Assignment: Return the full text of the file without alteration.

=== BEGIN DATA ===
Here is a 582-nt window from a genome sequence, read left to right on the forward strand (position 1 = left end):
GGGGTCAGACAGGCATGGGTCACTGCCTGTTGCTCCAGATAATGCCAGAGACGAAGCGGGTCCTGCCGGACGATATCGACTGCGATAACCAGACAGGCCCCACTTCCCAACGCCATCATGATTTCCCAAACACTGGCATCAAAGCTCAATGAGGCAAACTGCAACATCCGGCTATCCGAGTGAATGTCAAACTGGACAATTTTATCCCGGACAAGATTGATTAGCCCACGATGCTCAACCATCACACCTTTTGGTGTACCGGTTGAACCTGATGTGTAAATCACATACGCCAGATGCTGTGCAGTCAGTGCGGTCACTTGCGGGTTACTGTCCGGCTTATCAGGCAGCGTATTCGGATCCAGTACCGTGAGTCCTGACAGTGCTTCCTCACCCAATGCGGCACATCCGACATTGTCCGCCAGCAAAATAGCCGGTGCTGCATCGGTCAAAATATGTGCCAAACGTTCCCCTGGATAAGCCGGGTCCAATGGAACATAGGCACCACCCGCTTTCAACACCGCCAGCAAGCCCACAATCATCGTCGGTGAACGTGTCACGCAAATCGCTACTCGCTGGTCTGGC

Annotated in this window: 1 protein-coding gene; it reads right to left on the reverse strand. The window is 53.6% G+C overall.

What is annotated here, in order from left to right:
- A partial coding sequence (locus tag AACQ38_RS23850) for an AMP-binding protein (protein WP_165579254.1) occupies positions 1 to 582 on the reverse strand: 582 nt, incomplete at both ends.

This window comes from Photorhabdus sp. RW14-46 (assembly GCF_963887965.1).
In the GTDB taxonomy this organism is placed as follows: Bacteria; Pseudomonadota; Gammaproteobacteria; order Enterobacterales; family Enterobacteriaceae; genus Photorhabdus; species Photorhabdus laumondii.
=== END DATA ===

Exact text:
Here is a 582-nt window from a genome sequence, read left to right on the forward strand (position 1 = left end):
GGGGTCAGACAGGCATGGGTCACTGCCTGTTGCTCCAGATAATGCCAGAGACGAAGCGGGTCCTGCCGGACGATATCGACTGCGATAACCAGACAGGCCCCACTTCCCAACGCCATCATGATTTCCCAAACACTGGCATCAAAGCTCAATGAGGCAAACTGCAACATCCGGCTATCCGAGTGAATGTCAAACTGGACAATTTTATCCCGGACAAGATTGATTAGCCCACGATGCTCAACCATCACACCTTTTGGTGTACCGGTTGAACCTGATGTGTAAATCACATACGCCAGATGCTGTGCAGTCAGTGCGGTCACTTGCGGGTTACTGTCCGGCTTATCAGGCAGCGTATTCGGATCCAGTACCGTGAGTCCTGACAGTGCTTCCTCACCCAATGCGGCACATCCGACATTGTCCGCCAGCAAAATAGCCGGTGCTGCATCGGTCAAAATATGTGCCAAACGTTCCCCTGGATAAGCCGGGTCCAATGGAACATAGGCACCACCCGCTTTCAACACCGCCAGCAAGCCCACAATCATCGTCGGTGAACGTGTCACGCAAATCGCTACTCGCTGGTCTGGC

Annotated in this window: 1 protein-coding gene; it reads right to left on the reverse strand. The window is 53.6% G+C overall.

What is annotated here, in order from left to right:
- A partial coding sequence (locus tag AACQ38_RS23850) for an AMP-binding protein (protein WP_165579254.1) occupies positions 1 to 582 on the reverse strand: 582 nt, incomplete at both ends.

This window comes from Photorhabdus sp. RW14-46 (assembly GCF_963887965.1).
In the GTDB taxonomy this organism is placed as follows: Bacteria; Pseudomonadota; Gammaproteobacteria; order Enterobacterales; family Enterobacteriaceae; genus Photorhabdus; species Photorhabdus laumondii.